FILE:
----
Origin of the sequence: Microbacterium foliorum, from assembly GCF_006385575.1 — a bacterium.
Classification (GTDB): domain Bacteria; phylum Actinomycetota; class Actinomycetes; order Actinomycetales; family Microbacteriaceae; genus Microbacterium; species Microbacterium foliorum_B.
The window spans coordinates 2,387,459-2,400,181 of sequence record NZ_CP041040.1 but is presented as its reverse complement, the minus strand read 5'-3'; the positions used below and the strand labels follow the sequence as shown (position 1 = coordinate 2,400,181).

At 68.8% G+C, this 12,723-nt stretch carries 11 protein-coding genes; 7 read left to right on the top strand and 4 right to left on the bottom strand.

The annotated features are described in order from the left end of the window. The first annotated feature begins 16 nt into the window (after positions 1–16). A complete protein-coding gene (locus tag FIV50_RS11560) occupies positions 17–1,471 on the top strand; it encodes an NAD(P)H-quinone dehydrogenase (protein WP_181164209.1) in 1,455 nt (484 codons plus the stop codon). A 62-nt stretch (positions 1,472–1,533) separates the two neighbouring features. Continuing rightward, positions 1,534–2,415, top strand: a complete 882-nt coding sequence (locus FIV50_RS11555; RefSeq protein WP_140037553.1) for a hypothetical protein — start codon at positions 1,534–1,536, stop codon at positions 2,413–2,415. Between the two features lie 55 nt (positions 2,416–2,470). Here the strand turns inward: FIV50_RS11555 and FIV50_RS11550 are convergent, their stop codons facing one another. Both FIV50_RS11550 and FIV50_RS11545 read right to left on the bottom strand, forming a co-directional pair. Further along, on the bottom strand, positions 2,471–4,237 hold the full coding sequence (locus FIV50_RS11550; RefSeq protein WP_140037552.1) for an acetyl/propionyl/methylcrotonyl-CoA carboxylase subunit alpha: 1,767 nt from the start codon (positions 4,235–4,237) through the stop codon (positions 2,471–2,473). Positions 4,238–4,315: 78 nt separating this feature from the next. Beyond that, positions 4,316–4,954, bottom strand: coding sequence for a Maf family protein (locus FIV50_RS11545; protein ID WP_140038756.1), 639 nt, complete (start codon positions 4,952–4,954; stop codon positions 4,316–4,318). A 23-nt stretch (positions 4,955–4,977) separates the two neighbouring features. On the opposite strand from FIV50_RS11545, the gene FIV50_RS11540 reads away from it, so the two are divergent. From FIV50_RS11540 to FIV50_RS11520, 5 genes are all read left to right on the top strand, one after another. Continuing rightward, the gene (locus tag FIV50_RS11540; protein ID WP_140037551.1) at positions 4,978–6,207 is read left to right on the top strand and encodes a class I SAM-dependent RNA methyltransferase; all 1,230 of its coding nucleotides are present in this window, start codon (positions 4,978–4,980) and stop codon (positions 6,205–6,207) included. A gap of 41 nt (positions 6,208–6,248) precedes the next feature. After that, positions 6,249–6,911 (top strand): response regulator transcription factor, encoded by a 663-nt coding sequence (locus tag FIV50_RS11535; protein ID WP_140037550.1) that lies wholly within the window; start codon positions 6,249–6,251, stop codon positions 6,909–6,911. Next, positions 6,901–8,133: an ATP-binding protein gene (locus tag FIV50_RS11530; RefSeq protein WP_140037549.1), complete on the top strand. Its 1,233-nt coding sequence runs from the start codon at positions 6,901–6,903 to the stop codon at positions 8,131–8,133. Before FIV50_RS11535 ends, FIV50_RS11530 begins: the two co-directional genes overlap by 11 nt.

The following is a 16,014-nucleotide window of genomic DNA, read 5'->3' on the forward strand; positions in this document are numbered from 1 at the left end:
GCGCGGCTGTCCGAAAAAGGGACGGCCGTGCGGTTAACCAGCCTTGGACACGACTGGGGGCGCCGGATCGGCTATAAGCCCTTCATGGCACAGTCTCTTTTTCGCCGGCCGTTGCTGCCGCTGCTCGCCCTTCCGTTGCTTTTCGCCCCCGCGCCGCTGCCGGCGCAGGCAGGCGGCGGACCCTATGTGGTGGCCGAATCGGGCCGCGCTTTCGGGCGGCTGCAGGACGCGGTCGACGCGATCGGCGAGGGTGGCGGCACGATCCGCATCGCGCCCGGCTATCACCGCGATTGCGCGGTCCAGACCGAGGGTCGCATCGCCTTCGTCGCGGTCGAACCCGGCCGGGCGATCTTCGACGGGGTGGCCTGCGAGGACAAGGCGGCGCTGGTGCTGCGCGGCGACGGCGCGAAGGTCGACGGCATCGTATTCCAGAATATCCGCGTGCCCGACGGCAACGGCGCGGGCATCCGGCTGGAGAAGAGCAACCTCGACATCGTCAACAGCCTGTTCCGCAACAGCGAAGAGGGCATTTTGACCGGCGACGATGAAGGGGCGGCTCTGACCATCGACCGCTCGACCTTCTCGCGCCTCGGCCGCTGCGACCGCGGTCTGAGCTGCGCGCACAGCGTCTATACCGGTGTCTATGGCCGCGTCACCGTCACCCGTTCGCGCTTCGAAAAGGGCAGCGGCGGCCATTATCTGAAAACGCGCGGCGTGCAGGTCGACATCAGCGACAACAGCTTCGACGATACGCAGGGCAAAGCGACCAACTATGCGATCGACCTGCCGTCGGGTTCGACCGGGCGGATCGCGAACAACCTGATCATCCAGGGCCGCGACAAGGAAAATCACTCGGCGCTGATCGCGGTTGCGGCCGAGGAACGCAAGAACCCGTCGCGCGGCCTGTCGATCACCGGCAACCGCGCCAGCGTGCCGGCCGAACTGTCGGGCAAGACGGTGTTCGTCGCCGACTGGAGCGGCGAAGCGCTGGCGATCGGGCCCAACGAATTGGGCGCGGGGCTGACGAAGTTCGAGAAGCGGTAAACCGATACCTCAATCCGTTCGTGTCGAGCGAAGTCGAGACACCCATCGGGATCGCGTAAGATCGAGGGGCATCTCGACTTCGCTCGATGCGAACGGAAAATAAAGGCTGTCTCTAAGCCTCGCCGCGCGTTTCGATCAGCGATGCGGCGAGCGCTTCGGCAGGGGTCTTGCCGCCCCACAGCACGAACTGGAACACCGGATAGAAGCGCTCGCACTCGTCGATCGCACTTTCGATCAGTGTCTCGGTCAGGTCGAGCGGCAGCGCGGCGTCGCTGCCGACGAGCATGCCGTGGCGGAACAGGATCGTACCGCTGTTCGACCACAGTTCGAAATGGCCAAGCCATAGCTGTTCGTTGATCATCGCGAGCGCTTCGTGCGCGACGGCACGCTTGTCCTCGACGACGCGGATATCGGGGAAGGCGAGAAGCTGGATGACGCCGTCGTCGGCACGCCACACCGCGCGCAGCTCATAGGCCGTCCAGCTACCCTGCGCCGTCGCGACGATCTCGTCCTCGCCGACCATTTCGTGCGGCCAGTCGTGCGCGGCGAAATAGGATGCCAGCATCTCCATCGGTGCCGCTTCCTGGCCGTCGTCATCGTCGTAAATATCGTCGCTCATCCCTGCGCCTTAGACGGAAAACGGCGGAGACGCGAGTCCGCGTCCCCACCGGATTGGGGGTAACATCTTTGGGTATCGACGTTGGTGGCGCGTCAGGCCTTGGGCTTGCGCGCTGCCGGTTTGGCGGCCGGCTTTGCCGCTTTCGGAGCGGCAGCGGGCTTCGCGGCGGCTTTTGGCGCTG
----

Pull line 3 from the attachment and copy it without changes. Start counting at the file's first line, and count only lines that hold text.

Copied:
The window spans coordinates 2,387,459-2,400,181 of sequence record NZ_CP041040.1 but is presented as its reverse complement, the minus strand read 5'-3'; the positions used below and the strand labels follow the sequence as shown (position 1 = coordinate 2,400,181).